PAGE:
Should You Eat Back the Calories You Burn Through Exercise?

The last time I wanted to get rid of the ring of flab around my midsection, it was a few months before a trip to the lake — gotta flex and fish for some compliments when doffing the T-shirt on the boat. I signed up for a thrice-weekly HIIT kettlebell class. Each session left me gasping, drenched in sweat, and so, so satisfied. Even though my limbs were rubbery and loose after class, my thoughts were still on the jiggly fat hanging around my belly. So each day I would take a few shaky steps toward the treadmill and jump on to blast out another 300 calories worth of exercise.

I was also ravenous. I started digging into leftovers — lasagna, burgers, pasta — believing that since I just worked my butt off, I could eat whatever I wanted.

The workouts had left my body stressed and tired and hungry, causing my brain to circumvent my steadfastness by engaging in what’s called compensatory behavior, an unconscious adjustment to get back the calories or mitigate the physical stress you just put your body through.

For some, a tough workout may prompt their brains to steer them toward the couch for an all-day laze-about instead of raiding the fridge. For others, it may tempt them into doing both. Either way, these reactions are your body’s attempts to regulate its physical expenditure and keep calories in balance.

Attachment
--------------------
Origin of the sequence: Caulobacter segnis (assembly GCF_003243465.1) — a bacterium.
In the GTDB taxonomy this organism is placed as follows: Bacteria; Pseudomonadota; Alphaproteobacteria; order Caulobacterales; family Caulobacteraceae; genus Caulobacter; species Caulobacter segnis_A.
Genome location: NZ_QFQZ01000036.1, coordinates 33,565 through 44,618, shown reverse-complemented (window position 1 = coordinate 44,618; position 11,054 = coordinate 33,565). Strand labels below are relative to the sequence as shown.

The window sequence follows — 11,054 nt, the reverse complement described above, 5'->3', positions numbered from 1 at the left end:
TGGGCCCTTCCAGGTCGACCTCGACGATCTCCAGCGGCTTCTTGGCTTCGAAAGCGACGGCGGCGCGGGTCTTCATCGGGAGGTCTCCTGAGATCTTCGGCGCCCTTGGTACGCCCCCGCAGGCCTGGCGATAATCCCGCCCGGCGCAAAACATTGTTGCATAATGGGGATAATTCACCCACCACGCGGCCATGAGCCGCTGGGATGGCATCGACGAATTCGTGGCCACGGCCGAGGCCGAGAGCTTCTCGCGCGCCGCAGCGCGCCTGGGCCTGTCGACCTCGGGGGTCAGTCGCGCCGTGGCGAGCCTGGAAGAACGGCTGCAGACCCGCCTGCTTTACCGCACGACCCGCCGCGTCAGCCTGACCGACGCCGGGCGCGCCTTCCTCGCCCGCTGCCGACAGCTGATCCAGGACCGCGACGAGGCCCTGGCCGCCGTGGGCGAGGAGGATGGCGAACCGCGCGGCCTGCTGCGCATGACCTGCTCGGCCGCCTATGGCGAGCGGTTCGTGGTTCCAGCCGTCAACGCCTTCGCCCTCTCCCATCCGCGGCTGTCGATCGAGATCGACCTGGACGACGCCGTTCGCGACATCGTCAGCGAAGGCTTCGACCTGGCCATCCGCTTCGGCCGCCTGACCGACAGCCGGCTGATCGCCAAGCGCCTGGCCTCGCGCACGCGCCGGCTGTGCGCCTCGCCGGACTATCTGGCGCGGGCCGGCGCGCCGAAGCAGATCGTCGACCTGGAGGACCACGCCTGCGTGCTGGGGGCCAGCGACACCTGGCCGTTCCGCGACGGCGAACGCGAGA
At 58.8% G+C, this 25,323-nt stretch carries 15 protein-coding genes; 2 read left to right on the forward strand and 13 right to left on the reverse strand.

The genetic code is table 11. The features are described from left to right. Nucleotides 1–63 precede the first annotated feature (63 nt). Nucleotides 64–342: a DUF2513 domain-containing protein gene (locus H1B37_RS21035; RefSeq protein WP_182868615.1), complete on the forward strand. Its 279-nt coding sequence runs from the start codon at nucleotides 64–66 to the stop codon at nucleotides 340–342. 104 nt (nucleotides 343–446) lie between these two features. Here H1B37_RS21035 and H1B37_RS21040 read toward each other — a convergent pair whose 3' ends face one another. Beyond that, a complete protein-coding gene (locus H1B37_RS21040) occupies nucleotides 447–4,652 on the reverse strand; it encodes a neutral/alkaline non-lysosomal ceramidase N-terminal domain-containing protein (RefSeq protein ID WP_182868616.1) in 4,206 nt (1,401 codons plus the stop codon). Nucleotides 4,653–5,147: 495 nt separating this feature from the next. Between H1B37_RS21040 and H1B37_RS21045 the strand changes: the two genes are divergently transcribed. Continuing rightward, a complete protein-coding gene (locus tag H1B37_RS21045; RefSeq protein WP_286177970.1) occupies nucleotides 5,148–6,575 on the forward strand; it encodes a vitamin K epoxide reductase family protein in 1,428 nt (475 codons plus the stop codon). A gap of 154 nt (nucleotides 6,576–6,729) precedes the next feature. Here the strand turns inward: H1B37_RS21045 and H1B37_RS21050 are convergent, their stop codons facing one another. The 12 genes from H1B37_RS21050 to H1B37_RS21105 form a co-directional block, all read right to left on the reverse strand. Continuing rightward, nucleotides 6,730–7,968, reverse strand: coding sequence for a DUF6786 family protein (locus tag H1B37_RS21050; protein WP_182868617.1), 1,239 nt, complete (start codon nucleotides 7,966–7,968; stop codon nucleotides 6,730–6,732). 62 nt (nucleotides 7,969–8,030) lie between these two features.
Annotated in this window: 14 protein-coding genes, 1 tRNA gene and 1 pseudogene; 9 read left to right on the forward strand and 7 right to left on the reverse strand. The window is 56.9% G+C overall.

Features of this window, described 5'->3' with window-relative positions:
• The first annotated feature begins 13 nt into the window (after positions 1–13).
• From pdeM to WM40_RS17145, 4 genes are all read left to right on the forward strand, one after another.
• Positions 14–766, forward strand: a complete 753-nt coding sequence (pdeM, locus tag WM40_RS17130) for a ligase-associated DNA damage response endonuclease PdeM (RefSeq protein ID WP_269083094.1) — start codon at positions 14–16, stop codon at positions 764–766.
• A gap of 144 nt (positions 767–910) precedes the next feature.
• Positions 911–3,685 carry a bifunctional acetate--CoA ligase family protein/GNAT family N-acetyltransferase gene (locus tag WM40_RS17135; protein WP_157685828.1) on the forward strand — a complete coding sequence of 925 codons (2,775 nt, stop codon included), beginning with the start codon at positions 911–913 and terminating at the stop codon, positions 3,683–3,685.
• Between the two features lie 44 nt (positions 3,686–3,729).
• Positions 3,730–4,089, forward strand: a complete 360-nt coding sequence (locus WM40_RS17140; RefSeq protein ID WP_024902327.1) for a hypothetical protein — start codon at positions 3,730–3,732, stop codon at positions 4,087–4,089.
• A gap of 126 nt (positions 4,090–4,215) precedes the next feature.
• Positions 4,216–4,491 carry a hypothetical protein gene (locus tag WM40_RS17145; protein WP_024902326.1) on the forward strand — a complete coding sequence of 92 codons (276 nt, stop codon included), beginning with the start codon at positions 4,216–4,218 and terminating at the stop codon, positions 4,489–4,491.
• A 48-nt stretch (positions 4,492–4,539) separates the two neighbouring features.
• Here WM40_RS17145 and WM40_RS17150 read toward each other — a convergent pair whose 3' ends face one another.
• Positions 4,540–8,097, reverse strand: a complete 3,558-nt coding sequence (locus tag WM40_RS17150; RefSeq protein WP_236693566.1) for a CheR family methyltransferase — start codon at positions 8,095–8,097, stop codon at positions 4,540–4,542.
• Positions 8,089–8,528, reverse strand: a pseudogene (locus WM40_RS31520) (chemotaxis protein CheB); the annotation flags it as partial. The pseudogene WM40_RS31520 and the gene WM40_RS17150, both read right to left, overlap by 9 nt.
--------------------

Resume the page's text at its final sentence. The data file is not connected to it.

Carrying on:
“Exercise can make you really hungry, especially if you’ve just started a new program or are ramping up your volume of exercise,” says Kelly Pritchett, Ph.D., R.D., C.S.S.D., assistant professor of Nutrition and Exercise Science at Central Washington University and a spokesperson for the Academy of Nutrition and Dietetics. “And it really depends on what your goal is — if it’s weight loss, then you need to be mindful of the [total] calories you are putting in the body. If you are looking to improve performance, it’s important to refuel appropriately.”

So many people get this wrong that the message is worth repeating: You should think about calories in terms of total daily intake, whether you’re trying to lose weight, trying to improve performance, trying to gain muscle, or trying to gain weight.

“Obviously, you shouldn’t pig out on superfluous calories just because you worked out,” says Denis Faye, Openfit senior director of nutrition content. “However, post-workout is an ideal time for almost anyone to have a quality snack or meal because of the potential recovery benefits. You’re not ‘eating back’ your calories. You’re picking a time to eat when your calories will most benefit you.”

If you are at the point where you are trying to build more mass and muscle, or recover faster, it’s important to refuel after a workout and consume adequate calories to see those changes, says Pritchett. Post workout, aim for 20g of protein, as well as some carbs — particularly if your session was intense. If your routine was less strenuous, try a veggie scramble, a Greek yogurt parfait, or avocado egg salad toast.